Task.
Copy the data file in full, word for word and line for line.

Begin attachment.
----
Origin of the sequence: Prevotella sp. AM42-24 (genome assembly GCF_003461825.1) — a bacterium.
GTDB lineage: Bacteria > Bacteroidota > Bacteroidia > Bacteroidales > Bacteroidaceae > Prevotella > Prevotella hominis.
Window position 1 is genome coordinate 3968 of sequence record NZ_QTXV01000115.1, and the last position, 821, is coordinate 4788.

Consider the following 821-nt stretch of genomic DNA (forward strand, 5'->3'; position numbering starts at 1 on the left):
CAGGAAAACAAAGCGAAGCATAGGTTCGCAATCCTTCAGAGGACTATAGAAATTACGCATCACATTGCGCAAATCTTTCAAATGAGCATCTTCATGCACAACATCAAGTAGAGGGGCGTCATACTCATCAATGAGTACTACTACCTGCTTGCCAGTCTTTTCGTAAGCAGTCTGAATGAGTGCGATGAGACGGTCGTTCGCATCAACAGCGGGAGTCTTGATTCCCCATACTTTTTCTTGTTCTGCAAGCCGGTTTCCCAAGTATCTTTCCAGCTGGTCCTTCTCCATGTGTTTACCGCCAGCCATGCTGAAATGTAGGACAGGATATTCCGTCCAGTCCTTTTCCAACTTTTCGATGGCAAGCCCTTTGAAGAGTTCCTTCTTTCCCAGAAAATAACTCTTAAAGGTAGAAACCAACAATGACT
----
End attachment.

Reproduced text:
Origin of the sequence: Prevotella sp. AM42-24 (genome assembly GCF_003461825.1) — a bacterium.
GTDB lineage: Bacteria > Bacteroidota > Bacteroidia > Bacteroidales > Bacteroidaceae > Prevotella > Prevotella hominis.
Window position 1 is genome coordinate 3968 of sequence record NZ_QTXV01000115.1, and the last position, 821, is coordinate 4788.

Consider the following 821-nt stretch of genomic DNA (forward strand, 5'->3'; position numbering starts at 1 on the left):
CAGGAAAACAAAGCGAAGCATAGGTTCGCAATCCTTCAGAGGACTATAGAAATTACGCATCACATTGCGCAAATCTTTCAAATGAGCATCTTCATGCACAACATCAAGTAGAGGGGCGTCATACTCATCAATGAGTACTACTACCTGCTTGCCAGTCTTTTCGTAAGCAGTCTGAATGAGTGCGATGAGACGGTCGTTCGCATCAACAGCGGGAGTCTTGATTCCCCATACTTTTTCTTGTTCTGCAAGCCGGTTTCCCAAGTATCTTTCCAGCTGGTCCTTCTCCATGTGTTTACCGCCAGCCATGCTGAAATGTAGGACAGGATATTCCGTCCAGTCCTTTTCCAACTTTTCGATGGCAAGCCCTTTGAAGAGTTCCTTCTTTCCCAGAAAATAACTCTTAAAGGTAGAAACCAACAATGACT